Mucyo Gasana: Breathing New Life Into Film Photography
Mucyo has practically tried his hand in every avenue of digital photography there is, that was until he discovered his love for film. It appears that with film, he has been able to unlock another level storytelling. His portraits give you the feeling that you know the subject. There is a story there, you just can't describe it because somehow, it goes beyond words. We had a little chat with Mucyo about his journey into film photography.
Self-portrait by Mucyo
Mookh: Tell us a little about your life growing up.
Mucyo: I'm Rwandese. I moved from Rwanda when I was about six and I grew up in Nairobi. I went to Peponi. I moved to Canada after high school for university and I started off by studying mechanical engineering. In university I had this epiphany and I realized that I didn't want to graduate and work as an engineer. You know, after high school, you get so good at studying that you could almost do anything because you just know how to study and pass an exam. So, you kind of stop thinking about what you actually want to do. I had taken some courses in industrial design and I enjoyed it. So, I decided to look up some schools and I found some amazing ones in Florence, Italy and that's where I ended up moving to and starting a new degree. I'm graduating in December. My nine to five is my design work. I work for an architecture firm in Nairobi in the capacity of a design consultant. I do everything from layout design to interiors cause my degree is in layout design with product and interior design.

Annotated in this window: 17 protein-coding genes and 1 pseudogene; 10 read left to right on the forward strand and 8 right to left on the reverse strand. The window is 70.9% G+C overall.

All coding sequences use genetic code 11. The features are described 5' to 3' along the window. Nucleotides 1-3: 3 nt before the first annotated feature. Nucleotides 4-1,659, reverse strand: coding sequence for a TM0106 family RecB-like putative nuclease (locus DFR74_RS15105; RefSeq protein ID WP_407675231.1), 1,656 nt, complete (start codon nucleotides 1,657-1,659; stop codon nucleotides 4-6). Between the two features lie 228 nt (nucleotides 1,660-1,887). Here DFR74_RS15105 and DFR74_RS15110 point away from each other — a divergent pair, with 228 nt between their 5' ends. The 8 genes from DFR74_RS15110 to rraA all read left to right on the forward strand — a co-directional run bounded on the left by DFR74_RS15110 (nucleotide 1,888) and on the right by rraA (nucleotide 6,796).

Mookh: Who is Mucyo as an artist?